A cancer diagnosis can feel isolating. You’re still the same person you were, but now you have a new perspective on life. Some of your symptoms, like fatigue, or the risk of infection can make socialising feel like hard work. And sometimes, this can be quite worrisome to deal with.
But it doesn’t have to mean the end of your social life. Of course, it can take a while to adjust to your diagnosis. So even when you feel physically well enough to get out and about, you may still be dealing with feelings of anxiety and depression.
Staying connected to your friends is essential when you’re coping with cancer. Planning ahead, making a few adjustments, and connecting to support groups, can help you to keep enjoying your social life.
Multiple studies have shown that strong social relationships are good for our health, so being surrounded by a great support network can be incredibly important when you receive your cancer diagnosis. After all, you may want to escape from thinking or talking about cancer for a while and let things feel ‘normal’ for a few hours.
When you’re undergoing treatment, you might be advised to avoid meeting your friends in person. Treatment can weaken your immune system, and you may not feel like going anywhere. Now’s the time to deploy the online video-calling skills you’ve polished over the past couple of years.
Don’t be afraid to let friends and family know that treatment can be tiring and stressful and that you’ll need to pace yourself, even when meeting online. But if you feel you can handle it, you could start a book or movie club to keep you in touch with the wider world. Otherwise, social media and apps like WhatsApp or Messenger make keeping in touch relatively effortless.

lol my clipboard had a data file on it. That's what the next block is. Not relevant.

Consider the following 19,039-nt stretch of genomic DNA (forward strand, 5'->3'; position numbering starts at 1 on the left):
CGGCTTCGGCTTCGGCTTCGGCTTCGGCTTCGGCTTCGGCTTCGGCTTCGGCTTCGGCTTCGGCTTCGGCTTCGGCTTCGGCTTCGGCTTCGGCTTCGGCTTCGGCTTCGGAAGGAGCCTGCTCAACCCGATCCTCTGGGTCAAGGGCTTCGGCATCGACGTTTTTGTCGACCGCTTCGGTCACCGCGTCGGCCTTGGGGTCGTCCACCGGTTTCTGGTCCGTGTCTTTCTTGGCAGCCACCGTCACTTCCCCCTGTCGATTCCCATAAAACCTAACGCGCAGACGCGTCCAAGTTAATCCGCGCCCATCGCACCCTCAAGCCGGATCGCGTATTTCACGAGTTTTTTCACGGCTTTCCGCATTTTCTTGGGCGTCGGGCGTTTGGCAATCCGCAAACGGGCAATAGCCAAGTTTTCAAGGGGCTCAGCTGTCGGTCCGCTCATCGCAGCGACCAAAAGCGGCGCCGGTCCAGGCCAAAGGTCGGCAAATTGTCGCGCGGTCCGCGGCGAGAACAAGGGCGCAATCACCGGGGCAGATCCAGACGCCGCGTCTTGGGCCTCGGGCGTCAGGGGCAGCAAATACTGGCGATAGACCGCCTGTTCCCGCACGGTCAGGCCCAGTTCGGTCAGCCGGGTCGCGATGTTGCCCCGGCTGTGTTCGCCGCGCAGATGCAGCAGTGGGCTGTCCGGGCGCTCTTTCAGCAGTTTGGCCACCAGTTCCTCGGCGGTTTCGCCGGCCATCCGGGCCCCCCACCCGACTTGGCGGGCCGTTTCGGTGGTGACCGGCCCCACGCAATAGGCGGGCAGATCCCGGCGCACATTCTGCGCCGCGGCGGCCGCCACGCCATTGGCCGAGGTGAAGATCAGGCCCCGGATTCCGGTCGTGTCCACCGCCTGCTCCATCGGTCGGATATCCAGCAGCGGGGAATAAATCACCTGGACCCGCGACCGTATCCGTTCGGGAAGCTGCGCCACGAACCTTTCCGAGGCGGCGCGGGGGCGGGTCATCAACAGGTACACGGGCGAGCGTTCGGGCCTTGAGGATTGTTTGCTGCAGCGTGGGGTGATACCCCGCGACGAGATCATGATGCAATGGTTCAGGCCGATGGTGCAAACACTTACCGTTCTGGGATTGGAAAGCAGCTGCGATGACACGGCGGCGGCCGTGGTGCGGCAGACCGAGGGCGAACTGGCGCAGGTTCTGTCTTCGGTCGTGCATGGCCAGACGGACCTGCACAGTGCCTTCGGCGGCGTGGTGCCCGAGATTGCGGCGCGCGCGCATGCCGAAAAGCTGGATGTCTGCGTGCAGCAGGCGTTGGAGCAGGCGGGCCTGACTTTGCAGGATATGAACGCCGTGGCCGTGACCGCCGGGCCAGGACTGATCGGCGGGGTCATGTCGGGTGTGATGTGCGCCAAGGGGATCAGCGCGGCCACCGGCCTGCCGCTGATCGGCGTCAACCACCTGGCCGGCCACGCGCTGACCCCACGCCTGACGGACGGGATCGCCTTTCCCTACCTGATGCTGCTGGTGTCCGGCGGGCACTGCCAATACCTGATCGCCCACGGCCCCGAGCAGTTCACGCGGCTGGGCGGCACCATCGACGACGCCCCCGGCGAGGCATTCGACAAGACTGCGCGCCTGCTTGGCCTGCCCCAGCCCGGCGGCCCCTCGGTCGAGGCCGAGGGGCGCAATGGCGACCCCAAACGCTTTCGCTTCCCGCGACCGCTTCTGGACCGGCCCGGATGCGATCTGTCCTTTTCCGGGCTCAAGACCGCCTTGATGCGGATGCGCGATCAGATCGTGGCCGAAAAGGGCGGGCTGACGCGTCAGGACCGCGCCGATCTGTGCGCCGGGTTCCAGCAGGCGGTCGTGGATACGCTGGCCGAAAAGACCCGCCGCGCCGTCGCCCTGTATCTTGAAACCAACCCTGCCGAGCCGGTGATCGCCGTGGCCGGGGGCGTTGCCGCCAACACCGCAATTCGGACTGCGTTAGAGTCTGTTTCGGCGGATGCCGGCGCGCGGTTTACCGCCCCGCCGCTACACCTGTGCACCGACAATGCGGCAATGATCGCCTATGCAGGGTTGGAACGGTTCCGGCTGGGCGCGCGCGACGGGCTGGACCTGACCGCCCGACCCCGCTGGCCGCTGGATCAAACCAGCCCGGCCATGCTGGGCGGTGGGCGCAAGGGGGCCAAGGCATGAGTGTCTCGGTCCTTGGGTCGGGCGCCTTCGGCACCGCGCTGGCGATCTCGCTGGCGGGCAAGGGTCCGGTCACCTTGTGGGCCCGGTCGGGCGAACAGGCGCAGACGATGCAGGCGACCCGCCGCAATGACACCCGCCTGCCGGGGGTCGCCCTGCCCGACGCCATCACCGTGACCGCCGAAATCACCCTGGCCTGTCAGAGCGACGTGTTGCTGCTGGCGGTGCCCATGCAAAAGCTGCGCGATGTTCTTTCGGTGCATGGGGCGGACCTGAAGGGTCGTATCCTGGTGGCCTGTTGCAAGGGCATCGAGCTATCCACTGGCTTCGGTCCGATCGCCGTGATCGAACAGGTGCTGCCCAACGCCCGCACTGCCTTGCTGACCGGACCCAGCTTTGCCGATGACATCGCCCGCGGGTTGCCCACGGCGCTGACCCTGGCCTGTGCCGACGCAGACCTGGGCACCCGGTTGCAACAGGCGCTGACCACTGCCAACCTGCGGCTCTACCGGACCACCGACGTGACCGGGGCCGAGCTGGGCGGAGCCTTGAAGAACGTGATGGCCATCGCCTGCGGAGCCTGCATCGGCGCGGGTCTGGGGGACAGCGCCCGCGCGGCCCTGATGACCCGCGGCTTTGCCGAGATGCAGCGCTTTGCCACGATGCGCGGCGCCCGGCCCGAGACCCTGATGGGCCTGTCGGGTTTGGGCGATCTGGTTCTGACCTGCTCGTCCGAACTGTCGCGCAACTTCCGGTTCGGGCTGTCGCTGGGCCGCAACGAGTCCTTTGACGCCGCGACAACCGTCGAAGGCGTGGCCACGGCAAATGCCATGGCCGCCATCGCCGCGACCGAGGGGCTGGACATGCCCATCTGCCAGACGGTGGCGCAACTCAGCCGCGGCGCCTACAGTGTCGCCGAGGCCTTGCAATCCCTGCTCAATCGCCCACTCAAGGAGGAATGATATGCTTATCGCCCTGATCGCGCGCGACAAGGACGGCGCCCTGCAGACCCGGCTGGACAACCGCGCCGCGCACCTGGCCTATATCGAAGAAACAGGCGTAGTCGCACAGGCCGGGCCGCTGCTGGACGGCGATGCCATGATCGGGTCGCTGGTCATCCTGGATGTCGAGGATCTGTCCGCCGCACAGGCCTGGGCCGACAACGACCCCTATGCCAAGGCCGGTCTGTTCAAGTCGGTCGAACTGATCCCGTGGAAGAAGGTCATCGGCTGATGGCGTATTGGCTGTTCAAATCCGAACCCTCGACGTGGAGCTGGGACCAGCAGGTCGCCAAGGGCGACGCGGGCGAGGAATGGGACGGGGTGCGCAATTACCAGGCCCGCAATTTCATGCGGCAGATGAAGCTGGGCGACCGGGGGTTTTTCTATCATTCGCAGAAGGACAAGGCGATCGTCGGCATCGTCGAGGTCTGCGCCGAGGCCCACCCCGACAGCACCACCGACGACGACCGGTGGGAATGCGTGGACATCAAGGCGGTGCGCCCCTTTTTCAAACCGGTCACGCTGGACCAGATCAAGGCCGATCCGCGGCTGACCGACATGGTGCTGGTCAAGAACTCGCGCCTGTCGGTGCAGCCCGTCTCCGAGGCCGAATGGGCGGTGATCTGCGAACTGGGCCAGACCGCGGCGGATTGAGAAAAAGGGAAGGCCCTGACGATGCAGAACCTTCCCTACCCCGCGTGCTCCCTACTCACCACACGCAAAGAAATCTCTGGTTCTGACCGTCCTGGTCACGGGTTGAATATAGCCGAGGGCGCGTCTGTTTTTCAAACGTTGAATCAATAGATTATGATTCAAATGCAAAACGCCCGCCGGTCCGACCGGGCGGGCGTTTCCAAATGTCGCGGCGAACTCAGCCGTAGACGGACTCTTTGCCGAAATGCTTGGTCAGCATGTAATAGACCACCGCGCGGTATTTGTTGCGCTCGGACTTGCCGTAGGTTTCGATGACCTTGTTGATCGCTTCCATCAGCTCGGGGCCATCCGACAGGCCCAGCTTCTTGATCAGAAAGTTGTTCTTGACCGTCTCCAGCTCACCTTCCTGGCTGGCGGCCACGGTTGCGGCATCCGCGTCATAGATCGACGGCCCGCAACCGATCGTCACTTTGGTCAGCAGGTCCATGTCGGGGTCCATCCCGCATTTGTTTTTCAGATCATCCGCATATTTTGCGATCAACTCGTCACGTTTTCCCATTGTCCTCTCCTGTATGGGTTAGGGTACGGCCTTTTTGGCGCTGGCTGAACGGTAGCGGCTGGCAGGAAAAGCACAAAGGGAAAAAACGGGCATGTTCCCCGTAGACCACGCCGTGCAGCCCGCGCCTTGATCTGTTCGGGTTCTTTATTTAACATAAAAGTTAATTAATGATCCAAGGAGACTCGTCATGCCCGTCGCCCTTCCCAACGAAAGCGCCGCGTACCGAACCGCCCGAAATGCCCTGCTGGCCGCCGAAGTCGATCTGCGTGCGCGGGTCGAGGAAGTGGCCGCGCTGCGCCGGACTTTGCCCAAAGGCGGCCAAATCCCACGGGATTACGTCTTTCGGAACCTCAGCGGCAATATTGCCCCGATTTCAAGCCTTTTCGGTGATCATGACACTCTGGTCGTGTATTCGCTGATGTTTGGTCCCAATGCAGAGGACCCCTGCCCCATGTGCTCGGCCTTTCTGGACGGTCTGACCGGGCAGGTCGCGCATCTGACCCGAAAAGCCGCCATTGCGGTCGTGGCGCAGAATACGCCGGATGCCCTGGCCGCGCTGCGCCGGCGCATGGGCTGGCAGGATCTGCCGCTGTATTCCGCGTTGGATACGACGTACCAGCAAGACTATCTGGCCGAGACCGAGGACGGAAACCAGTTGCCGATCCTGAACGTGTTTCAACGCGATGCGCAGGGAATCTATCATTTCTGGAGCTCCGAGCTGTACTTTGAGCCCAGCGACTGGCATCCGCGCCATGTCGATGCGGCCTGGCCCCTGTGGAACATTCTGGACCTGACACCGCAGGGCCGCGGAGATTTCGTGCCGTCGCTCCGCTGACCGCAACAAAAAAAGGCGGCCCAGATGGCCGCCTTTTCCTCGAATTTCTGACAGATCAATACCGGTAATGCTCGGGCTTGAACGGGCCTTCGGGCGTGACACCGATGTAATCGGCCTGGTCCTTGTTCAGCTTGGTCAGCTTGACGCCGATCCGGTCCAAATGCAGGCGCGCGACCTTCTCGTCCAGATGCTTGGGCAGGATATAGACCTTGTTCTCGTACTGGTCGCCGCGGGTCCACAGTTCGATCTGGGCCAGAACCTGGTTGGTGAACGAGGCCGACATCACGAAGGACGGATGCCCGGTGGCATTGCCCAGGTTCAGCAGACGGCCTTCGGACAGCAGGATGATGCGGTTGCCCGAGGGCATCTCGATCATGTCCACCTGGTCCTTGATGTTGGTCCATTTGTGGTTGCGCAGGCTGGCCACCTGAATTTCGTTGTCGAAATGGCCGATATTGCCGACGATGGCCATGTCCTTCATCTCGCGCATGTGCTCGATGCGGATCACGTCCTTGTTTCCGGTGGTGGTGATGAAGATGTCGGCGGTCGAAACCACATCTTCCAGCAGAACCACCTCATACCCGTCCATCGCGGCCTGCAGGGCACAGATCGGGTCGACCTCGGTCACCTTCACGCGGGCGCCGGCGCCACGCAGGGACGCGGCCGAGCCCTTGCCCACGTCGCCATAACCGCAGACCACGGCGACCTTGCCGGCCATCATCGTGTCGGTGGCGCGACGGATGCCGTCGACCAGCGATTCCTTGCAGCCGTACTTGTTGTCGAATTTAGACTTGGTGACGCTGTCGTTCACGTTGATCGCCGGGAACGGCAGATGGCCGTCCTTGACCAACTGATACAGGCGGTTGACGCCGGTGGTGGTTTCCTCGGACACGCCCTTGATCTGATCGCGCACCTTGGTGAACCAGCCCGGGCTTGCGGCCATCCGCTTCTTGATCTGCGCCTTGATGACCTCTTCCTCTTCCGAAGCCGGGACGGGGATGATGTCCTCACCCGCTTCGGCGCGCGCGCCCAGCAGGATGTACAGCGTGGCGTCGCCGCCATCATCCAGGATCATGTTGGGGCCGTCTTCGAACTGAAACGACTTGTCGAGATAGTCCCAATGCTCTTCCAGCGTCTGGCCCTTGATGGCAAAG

Once you’ve been diagnosed, being spontaneous can be challenging. You may even have to cancel at the last minute, so let your friends know it’s nothing personal. They’ll understand.
Instead of going out, invite friends to visit you. As you learn to live with your diagnosis, you’ll be able to gauge how you respond to treatment and when is the best time for a get-together.
For example, if you feel nauseous for a few days after treatment, avoid seeing people then or use an anti-sickness medication to control it. And if you know that you run out of energy in the afternoon, meet up for brunch instead of dinner. Or, if you’ve planned to go out at night, make sure you rest during the day. Also, if your friends are happy to sit with you during treatment, you’ll have plenty of time for a catch-up.
You may want to adjust your social activities for a while. That could mean swapping your park run for the movies, or a night in the pub for a new hobby.
If you have an unmissable event like a friend’s wedding coming up, plan ahead. Pace yourself ahead of the big day and talk to your doctor about arranging your treatments so they don’t clash with the date.
Whether you go to an in-person group, connect online, or attend a conference, talking to others going through the same experience can be hugely inspiring and rewarding.
Friends and acquaintances you haven’t seen for a while will likely want to check in with you, but remember, you don’t have to make time to see them all. A simple thank you is enough. You could try designating a friend to share information with your wider circle or write an occasional blog post to keep everyone updated.
Your cancer diagnosis might mean that it’s harder to socialise, but it doesn’t mean that you need to stop socialising altogether. Instead, explain the mental and physical impacts to your friends, and you’ll find new ways to enjoy getting together.
Don’t hesitate to contact us at the Follicular Lymphoma Foundation or connect with the global FLF community.